If you don’t want cremation and you don’t have the right conditions for a home burial, you can opt for a pet cemetery. You can check with the International Association of Pet Cemeteries to help you find a pet cemetery near you.
Coping with pet loss
Losing a cat or any pet is an emotionally challenging experience and grieving is normal. It’s important to talk about your feelings rather than keep them to yourself. Memorializing your pet in some way can also help – for example, you can make a memory box or plant a flower in your garden. It can also be a good way to get friends and family involved.
If the feeling of grief persists over a longer period of time and you feel you’re unable to cope, it’s important to seek the help or guidance of a counselor.
Children and grief
If you have children, the loss of a pet can be the first time they become aware of death. You may find that being direct with them about your cat’s death can help you address any fears or misconceptions they might have. It’s important to help them during their grieving process and encourage them to talk about their feelings.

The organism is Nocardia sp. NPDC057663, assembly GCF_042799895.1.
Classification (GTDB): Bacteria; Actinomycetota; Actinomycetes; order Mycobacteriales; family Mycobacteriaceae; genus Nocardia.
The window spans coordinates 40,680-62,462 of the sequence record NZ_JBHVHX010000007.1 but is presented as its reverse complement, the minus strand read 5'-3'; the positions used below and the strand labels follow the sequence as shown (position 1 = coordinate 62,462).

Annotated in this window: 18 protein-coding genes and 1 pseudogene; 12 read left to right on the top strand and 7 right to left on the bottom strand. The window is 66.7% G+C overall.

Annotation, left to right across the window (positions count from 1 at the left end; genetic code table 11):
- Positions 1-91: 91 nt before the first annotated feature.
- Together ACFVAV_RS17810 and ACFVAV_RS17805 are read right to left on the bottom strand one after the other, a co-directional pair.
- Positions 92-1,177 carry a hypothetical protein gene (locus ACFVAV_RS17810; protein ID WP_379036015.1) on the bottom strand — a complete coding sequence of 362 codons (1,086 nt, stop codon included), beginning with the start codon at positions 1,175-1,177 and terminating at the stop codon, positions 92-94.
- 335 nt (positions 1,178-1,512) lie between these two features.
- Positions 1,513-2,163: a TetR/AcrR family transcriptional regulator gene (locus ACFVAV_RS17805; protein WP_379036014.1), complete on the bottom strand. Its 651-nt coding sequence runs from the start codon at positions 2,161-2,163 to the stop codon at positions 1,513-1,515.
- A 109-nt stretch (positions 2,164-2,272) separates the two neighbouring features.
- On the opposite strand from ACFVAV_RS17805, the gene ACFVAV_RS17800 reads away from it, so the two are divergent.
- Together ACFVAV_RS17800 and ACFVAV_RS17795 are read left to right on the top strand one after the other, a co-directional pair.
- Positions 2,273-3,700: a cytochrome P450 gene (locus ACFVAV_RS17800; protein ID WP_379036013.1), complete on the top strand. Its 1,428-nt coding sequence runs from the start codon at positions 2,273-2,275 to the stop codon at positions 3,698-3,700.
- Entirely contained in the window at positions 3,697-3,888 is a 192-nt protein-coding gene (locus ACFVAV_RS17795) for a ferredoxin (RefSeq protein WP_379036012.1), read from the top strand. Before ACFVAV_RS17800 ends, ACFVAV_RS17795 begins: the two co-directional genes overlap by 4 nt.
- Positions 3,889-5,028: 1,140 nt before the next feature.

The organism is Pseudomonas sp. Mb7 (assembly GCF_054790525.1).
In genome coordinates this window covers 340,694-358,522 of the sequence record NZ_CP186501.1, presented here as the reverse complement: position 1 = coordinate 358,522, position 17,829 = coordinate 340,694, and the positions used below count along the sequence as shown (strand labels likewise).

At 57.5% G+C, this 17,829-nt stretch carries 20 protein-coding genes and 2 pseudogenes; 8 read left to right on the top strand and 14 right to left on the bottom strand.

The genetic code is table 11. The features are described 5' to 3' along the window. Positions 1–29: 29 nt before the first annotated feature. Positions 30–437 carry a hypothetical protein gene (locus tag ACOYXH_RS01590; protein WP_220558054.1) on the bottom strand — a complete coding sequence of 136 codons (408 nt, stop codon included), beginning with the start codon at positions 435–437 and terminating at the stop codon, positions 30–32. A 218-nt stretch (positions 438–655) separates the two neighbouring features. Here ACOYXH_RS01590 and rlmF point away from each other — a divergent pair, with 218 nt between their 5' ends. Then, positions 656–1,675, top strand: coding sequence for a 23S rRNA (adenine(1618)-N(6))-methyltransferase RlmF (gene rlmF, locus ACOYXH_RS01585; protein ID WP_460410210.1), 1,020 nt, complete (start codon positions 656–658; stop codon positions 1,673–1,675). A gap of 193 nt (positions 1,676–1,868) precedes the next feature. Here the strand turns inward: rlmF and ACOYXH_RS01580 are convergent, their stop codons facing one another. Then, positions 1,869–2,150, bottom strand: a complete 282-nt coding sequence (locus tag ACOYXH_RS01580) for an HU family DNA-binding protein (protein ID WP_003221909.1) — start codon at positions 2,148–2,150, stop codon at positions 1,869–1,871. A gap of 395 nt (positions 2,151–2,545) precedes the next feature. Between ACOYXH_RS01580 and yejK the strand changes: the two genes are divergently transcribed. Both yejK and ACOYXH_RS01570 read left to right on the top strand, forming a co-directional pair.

Cats and grief
If you have multiple cats in your home, the loss of one of them may affect others as well. While some cats show no response to their companion passing, others may have a range of reactions. Some may lose their appetite, while others may become depressed and withdrawn for weeks, and even months.
If your cat stops eating or you notice any signs of illnesses, it’s important to schedule a visit to the vet to rule out any underlying medical issues.
Key signs your cat is dying
Losing a cat is a distressing experience for the entire family, and it’s difficult to prepare for it, but this topic will need to be addressed sooner or later. If your cat is nearing the end of their life, it’s important to recognize the signs to be able to make their final days as pleasant and comfortable as possible.
After your cat has passed, it’s important to give yourself some time to process. If you have kids, it’s essential that you help them through the grieving process. If you feel like you can’t cope with the situation, it’s always best to ask professionals for help.